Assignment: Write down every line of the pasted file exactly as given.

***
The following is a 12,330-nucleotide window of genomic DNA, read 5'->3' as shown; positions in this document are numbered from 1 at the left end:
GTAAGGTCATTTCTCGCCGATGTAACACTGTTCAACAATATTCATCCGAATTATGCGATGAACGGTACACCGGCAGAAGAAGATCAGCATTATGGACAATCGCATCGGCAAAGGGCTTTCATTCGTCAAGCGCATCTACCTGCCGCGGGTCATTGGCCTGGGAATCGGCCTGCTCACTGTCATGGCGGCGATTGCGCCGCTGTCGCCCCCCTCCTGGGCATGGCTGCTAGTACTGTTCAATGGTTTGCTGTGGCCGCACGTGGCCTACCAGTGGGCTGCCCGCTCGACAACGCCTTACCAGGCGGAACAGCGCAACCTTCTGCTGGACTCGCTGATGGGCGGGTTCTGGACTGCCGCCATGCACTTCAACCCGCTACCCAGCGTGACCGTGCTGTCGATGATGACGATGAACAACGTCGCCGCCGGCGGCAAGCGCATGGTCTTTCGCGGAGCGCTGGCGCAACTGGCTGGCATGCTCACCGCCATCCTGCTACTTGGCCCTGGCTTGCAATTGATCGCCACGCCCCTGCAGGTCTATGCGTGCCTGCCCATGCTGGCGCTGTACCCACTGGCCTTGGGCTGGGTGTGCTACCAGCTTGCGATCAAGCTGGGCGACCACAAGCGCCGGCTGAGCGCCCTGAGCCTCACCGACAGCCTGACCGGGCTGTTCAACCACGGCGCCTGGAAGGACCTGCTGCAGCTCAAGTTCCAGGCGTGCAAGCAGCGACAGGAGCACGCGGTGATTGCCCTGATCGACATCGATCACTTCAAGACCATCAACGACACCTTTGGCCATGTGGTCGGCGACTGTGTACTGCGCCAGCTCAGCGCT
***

The following is a 12,330-nucleotide window of genomic DNA, read 5'->3' as shown; positions in this document are numbered from 1 at the left end:
GTAAGGTCATTTCTCGCCGATGTAACACTGTTCAACAATATTCATCCGAATTATGCGATGAACGGTACACCGGCAGAAGAAGATCAGCATTATGGACAATCGCATCGGCAAAGGGCTTTCATTCGTCAAGCGCATCTACCTGCCGCGGGTCATTGGCCTGGGAATCGGCCTGCTCACTGTCATGGCGGCGATTGCGCCGCTGTCGCCCCCCTCCTGGGCATGGCTGCTAGTACTGTTCAATGGTTTGCTGTGGCCGCACGTGGCCTACCAGTGGGCTGCCCGCTCGACAACGCCTTACCAGGCGGAACAGCGCAACCTTCTGCTGGACTCGCTGATGGGCGGGTTCTGGACTGCCGCCATGCACTTCAACCCGCTACCCAGCGTGACCGTGCTGTCGATGATGACGATGAACAACGTCGCCGCCGGCGGCAAGCGCATGGTCTTTCGCGGAGCGCTGGCGCAACTGGCTGGCATGCTCACCGCCATCCTGCTACTTGGCCCTGGCTTGCAATTGATCGCCACGCCCCTGCAGGTCTATGCGTGCCTGCCCATGCTGGCGCTGTACCCACTGGCCTTGGGCTGGGTGTGCTACCAGCTTGCGATCAAGCTGGGCGACCACAAGCGCCGGCTGAGCGCCCTGAGCCTCACCGACAGCCTGACCGGGCTGTTCAACCACGGCGCCTGGAAGGACCTGCTGCAGCTCAAGTTCCAGGCGTGCAAGCAGCGACAGGAGCACGCGGTGATTGCCCTGATCGACATCGATCACTTCAAGACCATCAACGACACCTTTGGCCATGTGGTCGGCGACTGTGTACTGCGCCAGCTCAGCGCT